When the best decision isn’t the popular one
Thursday, 7 March 2019
Although on the face of it, a motion to support the introduction of a national floor price for milk might seem like a solution to the problems faced by our dairy farmers, the reality is that it would have been no remedy at all for local farmers. It would lead to the decimation of the industry in Queensland. That is precisely why I could not support this “quick fix”. It wasn’t a fix at all.
The National Farmer’s Federation, The Queensland Dairy Organisation and the South Australians all know full well that a national floor price as proposed by Labor and some crossbenchers would leave Victorian farmers rubbing their hands together with glee and Queensland farmers out in the cold.
Local dairy farmers tell me that the average cost of production in Queensland, before the drought was 55c a litre and now it’s in most cases in excess of 60 cents. In Victoria it is 40c. It’s easy to see why the Victorians are in favour of a floor price – it will separate the national industry into the highly profitable and those just scraping by. The end result of that will be catastrophic for Queensland and we won’t be able to fix it.
It’s typical Labor thinking when it comes to agricultural policy – because they just don’t get farmers. It’s reactionary and its a crude attempt to play politics with the livelihoods of Queensland farmers. It’s the same thinking that shut down the live export trade. It’s the same thinking that bought us vegetation management laws. It’s the same thinking that saw Labor vote down the 3.9 billion dollar Future Drought Fund.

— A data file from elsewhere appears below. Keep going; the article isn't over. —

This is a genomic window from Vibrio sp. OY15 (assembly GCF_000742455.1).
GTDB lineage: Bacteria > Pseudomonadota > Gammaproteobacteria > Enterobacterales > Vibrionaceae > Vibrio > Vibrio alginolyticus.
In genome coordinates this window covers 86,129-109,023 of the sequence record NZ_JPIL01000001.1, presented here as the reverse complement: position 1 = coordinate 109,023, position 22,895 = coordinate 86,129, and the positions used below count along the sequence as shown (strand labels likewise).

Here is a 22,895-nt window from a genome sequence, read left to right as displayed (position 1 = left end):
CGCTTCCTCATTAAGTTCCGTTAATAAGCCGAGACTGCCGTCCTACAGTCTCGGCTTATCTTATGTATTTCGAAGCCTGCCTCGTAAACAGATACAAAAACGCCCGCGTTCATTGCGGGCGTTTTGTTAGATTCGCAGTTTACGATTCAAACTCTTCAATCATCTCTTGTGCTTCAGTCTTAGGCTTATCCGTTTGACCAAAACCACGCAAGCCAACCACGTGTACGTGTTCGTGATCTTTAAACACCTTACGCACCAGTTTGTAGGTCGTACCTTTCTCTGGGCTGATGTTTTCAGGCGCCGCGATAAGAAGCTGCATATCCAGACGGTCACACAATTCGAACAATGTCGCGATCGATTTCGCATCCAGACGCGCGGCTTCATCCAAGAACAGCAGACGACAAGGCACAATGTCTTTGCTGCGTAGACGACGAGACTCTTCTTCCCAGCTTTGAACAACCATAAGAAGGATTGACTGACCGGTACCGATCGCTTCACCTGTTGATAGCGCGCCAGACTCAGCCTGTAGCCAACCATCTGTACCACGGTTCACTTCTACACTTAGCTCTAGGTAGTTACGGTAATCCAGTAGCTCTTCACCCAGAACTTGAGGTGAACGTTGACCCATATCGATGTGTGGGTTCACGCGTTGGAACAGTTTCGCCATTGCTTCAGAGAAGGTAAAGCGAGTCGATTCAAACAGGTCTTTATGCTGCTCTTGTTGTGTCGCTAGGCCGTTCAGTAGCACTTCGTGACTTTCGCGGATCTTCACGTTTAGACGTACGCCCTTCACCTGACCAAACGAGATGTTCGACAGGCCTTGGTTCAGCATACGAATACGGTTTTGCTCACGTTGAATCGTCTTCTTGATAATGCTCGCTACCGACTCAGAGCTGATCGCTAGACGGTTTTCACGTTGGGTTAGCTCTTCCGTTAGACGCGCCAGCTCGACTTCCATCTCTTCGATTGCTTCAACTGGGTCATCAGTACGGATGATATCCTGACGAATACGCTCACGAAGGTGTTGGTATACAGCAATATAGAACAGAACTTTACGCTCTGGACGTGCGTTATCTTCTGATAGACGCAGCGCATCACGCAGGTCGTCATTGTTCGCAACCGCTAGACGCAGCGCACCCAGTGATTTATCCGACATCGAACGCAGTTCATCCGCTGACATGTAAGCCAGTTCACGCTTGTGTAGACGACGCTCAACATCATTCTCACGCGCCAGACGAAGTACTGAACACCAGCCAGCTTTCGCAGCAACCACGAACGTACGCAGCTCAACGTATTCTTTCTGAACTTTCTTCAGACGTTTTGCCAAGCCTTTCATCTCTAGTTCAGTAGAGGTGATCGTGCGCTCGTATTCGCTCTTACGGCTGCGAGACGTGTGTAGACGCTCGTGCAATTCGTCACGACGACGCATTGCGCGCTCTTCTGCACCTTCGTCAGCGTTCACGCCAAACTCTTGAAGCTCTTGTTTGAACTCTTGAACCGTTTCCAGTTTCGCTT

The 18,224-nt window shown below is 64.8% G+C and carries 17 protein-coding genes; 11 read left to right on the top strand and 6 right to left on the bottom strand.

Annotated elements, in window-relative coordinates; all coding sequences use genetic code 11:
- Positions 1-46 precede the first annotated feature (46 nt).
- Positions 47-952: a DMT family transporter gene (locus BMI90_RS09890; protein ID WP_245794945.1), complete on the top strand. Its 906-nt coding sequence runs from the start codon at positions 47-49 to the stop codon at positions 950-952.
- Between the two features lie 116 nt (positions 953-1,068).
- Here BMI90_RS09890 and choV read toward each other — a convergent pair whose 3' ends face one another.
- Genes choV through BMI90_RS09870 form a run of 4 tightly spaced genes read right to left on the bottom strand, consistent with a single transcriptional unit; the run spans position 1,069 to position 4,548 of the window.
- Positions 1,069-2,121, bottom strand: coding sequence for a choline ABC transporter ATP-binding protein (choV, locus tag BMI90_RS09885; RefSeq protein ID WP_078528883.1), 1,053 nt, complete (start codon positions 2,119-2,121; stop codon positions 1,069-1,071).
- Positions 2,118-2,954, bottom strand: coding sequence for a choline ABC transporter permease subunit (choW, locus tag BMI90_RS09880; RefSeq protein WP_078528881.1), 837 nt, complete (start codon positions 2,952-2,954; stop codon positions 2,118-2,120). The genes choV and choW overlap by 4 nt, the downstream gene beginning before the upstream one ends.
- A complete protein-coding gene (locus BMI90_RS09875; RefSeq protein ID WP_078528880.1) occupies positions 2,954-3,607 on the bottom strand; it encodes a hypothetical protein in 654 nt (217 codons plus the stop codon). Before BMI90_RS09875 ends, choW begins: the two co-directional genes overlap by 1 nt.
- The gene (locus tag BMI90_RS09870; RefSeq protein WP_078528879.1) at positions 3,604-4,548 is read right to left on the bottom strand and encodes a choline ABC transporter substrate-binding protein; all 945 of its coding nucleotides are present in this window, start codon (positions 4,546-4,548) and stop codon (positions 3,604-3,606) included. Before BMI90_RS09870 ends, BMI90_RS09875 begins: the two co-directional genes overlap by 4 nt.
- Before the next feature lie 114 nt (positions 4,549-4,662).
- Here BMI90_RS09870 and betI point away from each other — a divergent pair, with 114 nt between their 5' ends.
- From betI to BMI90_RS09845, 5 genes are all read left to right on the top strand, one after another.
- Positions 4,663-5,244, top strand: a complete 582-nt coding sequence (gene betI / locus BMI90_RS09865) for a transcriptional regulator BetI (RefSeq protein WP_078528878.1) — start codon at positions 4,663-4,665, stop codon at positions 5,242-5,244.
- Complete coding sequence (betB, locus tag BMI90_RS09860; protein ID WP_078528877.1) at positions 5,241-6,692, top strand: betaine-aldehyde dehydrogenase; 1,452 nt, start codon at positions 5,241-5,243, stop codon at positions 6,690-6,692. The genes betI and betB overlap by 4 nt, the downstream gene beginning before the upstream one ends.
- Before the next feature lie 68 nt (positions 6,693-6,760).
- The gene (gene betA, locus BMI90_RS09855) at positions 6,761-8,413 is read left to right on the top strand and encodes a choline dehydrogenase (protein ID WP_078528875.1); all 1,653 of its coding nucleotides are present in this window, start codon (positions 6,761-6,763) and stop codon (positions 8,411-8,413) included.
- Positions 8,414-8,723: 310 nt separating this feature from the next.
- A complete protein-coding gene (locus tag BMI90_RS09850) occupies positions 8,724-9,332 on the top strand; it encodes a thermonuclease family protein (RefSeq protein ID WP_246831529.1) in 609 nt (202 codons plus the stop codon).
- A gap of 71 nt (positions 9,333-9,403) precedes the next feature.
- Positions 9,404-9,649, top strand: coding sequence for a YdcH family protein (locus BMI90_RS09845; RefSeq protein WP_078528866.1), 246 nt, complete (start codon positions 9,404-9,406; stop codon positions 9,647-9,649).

History teaches us the lesson about the failure of floor prices when this was introduced to the wool industry in the 1980’s. It was a disaster.
Dairy farmers are hard working and all they ask for is a fair go; a good price for the product they produce. My local dairy farmers, like my meat, grain and vegetable producers need to be able to share their legitimate and increasing costs from this drought with processors and retailers. They cannot shoulder the burden alone.
I am calling on Coles and Aldi to get on board and support our dairy farmers. There needs to be fewer charity wishing wells in the front of the store and better prices for a what is an amazing product – Queensland milk. Don’t hand out charity to our farmers when you won’t pay them a fair price for their hard work.
Every one of us needs to support our dairy farmers by buying branded milk. We can all make a difference and support our farmers. Every time you pick up a bottle of milk, you send a message to our famers. Better to leave an extra dollar at the till than in a wishing well.
In the past days, I’ve been out talking to our local farmers and have heard loud and clear their concerns, frustration and worries. Drought and rising costs have hit them hard. It costs more to produce a litre of milk than it did last year. That’s why the answer lies in the processors and the retailers recognising this in the price they pay at the farm gate.
Make no mistake, a floor price is a quick fix vote winner that when applied in the past was a disaster.